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The effects of a reasonable investor perspective and firm's prior disclosure policy on managers' disclosure judgments

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  • Mayorga, Diane
  • Trotman, Ken T.

Abstract

Security laws and accounting standards suggest that reasonable investors' expectations are an important consideration for disclosure judgments. Regulators have expressed concerns that many disclosure judgments are made without adequate consideration of how investors would evaluate the information. However, the psychological literature suggests that individuals may face difficulties considering the facts from another's perspective. We conduct two experiments to examine whether prompting managers to take the perspective of a reasonable investor affects their disclosure recommendations of a probable negative change in their company's earnings expectations, and whether this effect is impacted by the firm's prior disclosure policy (known that its past preference to be biased towards no disclosure versus unknown). We find that experienced managers are more likely to recommend disclosure when they are prompted to take the perspective of a reasonable investor than when they are not and this effect is stronger when the firm's prior disclosure policy is unknown.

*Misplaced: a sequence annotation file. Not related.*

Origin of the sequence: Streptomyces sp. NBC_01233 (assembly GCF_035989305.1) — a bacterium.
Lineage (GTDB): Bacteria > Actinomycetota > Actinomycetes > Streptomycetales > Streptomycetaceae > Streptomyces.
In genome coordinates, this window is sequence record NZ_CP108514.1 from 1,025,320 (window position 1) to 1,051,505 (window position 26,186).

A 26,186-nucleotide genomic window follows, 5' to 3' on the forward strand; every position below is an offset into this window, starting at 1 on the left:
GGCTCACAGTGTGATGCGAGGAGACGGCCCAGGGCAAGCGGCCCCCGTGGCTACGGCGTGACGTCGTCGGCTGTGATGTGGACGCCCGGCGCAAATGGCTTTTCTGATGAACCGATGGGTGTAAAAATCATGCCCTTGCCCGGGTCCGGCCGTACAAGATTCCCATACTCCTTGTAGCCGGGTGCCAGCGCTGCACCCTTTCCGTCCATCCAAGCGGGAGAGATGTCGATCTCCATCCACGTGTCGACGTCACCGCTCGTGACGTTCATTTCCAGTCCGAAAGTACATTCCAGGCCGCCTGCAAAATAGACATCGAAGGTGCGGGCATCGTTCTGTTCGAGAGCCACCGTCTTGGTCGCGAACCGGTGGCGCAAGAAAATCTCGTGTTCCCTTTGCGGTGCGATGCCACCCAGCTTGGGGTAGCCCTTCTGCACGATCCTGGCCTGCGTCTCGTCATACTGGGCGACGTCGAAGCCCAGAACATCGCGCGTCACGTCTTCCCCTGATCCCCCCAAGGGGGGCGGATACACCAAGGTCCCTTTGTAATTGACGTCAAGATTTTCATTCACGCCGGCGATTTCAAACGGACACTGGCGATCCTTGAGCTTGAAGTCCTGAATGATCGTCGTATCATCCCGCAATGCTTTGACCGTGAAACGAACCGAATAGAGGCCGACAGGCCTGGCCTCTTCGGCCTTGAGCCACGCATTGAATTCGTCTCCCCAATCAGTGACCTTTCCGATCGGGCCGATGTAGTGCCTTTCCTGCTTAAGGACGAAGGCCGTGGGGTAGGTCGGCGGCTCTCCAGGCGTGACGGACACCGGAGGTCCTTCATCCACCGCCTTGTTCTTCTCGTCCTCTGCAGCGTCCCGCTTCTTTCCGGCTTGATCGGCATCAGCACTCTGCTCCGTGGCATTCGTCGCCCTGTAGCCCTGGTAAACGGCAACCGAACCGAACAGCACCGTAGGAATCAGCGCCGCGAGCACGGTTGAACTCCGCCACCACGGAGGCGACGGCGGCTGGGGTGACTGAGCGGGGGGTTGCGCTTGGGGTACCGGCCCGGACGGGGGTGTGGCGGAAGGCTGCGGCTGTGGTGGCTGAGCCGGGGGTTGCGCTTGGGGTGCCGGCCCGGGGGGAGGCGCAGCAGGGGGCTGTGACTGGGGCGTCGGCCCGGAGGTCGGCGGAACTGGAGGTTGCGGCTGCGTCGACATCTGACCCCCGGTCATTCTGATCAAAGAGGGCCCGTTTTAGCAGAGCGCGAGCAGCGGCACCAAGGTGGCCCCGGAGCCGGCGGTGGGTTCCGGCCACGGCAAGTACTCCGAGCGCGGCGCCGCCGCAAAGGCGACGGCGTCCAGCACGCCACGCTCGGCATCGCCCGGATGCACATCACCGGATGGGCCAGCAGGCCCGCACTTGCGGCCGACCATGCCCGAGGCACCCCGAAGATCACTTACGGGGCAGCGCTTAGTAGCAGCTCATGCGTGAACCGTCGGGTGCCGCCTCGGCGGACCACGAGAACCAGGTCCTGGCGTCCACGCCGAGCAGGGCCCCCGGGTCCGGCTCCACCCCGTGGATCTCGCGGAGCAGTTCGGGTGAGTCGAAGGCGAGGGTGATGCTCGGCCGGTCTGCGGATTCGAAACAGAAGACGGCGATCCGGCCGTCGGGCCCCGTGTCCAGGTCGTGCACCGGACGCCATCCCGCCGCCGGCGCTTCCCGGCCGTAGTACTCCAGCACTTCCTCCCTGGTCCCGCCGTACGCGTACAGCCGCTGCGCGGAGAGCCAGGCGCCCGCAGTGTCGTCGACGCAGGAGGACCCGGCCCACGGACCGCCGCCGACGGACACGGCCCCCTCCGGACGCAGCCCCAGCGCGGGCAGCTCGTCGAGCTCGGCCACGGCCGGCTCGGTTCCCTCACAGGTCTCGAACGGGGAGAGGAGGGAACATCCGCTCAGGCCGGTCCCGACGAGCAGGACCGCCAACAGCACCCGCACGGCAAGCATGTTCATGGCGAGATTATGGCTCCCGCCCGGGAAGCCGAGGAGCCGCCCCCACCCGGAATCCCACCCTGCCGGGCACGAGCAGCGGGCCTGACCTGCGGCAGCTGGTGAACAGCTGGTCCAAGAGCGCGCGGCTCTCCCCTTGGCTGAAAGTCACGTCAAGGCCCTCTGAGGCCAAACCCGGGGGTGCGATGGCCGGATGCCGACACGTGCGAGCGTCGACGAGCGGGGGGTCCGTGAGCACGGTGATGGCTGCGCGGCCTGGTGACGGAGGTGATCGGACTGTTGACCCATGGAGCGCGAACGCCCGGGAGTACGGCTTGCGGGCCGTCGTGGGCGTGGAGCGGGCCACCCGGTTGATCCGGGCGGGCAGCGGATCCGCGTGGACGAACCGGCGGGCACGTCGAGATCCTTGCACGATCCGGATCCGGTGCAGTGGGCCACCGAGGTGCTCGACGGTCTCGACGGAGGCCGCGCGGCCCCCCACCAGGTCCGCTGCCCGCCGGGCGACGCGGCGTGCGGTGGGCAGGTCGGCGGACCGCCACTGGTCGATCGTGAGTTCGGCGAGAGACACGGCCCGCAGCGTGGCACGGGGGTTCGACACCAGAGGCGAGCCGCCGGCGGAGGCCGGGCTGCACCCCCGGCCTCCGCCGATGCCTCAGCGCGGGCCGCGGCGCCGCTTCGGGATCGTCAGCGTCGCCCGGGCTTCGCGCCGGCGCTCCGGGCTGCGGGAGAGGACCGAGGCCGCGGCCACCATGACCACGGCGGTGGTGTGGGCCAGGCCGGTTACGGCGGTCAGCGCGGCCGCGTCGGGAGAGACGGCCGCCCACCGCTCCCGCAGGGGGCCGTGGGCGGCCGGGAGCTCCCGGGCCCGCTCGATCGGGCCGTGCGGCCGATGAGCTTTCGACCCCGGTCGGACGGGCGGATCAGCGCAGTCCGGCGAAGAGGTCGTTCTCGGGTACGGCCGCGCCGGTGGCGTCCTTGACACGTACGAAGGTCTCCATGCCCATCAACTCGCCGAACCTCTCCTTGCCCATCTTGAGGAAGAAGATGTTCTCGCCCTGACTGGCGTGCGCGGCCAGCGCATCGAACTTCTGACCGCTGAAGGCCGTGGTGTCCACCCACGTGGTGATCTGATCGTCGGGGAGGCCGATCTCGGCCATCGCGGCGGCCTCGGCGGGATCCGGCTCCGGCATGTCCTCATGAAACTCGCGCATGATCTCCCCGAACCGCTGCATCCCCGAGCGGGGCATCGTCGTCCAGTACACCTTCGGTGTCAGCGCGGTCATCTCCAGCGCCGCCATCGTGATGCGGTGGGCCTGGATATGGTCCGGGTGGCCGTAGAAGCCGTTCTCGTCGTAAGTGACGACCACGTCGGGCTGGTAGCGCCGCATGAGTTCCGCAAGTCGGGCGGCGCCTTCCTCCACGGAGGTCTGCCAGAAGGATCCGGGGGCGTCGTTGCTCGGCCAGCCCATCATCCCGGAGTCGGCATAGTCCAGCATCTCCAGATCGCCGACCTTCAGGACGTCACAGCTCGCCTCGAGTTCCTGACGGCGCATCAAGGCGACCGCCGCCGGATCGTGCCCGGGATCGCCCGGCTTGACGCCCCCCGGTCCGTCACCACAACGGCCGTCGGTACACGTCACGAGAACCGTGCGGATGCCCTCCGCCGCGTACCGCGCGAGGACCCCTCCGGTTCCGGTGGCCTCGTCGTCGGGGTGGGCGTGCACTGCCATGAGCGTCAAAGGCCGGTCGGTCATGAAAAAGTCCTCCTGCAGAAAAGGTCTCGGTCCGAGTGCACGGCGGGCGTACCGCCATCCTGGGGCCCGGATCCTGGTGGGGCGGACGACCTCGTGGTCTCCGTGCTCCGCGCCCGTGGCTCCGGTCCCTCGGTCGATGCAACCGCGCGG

Suggested Citation

  • Mayorga, Diane & Trotman, Ken T., 2016. "The effects of a reasonable investor perspective and firm's prior disclosure policy on managers' disclosure judgments," Accounting, Organizations and Society, Elsevier, vol. 53(C), pages 50-62.
  • Handle: RePEc:eee:aosoci:v:53:y:2016:i:c:p:50-62
    DOI: 10.1016/j.aos.2015.10.003
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    References listed on IDEAS

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